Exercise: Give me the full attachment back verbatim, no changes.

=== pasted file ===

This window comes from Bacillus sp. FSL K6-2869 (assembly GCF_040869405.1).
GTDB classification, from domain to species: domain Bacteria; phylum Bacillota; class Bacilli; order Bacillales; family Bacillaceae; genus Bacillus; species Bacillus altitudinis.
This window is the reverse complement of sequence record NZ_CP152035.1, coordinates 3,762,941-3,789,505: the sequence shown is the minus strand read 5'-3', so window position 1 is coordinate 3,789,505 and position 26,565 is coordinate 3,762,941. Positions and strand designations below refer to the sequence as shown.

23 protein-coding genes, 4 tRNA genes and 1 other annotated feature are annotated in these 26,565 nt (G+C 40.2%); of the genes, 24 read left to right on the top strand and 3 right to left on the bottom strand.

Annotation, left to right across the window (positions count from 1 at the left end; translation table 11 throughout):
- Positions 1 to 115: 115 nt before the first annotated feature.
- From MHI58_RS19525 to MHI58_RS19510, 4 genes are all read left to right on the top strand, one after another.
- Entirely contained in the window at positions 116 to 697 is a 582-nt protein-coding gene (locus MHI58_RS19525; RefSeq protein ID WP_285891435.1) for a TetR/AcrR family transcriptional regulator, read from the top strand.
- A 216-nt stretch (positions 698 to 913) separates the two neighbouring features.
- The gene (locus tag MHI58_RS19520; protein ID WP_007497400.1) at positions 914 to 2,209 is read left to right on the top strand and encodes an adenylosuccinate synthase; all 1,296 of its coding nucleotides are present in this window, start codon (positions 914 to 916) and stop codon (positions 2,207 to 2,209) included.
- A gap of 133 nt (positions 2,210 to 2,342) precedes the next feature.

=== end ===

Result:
This window comes from Bacillus sp. FSL K6-2869 (assembly GCF_040869405.1).
GTDB classification, from domain to species: domain Bacteria; phylum Bacillota; class Bacilli; order Bacillales; family Bacillaceae; genus Bacillus; species Bacillus altitudinis.
This window is the reverse complement of sequence record NZ_CP152035.1, coordinates 3,762,941-3,789,505: the sequence shown is the minus strand read 5'-3', so window position 1 is coordinate 3,789,505 and position 26,565 is coordinate 3,762,941. Positions and strand designations below refer to the sequence as shown.

23 protein-coding genes, 4 tRNA genes and 1 other annotated feature are annotated in these 26,565 nt (G+C 40.2%); of the genes, 24 read left to right on the top strand and 3 right to left on the bottom strand.

Annotation, left to right across the window (positions count from 1 at the left end; translation table 11 throughout):
- Positions 1 to 115: 115 nt before the first annotated feature.
- From MHI58_RS19525 to MHI58_RS19510, 4 genes are all read left to right on the top strand, one after another.
- Entirely contained in the window at positions 116 to 697 is a 582-nt protein-coding gene (locus MHI58_RS19525; RefSeq protein ID WP_285891435.1) for a TetR/AcrR family transcriptional regulator, read from the top strand.
- A 216-nt stretch (positions 698 to 913) separates the two neighbouring features.
- The gene (locus tag MHI58_RS19520; protein ID WP_007497400.1) at positions 914 to 2,209 is read left to right on the top strand and encodes an adenylosuccinate synthase; all 1,296 of its coding nucleotides are present in this window, start codon (positions 914 to 916) and stop codon (positions 2,207 to 2,209) included.
- A gap of 133 nt (positions 2,210 to 2,342) precedes the next feature.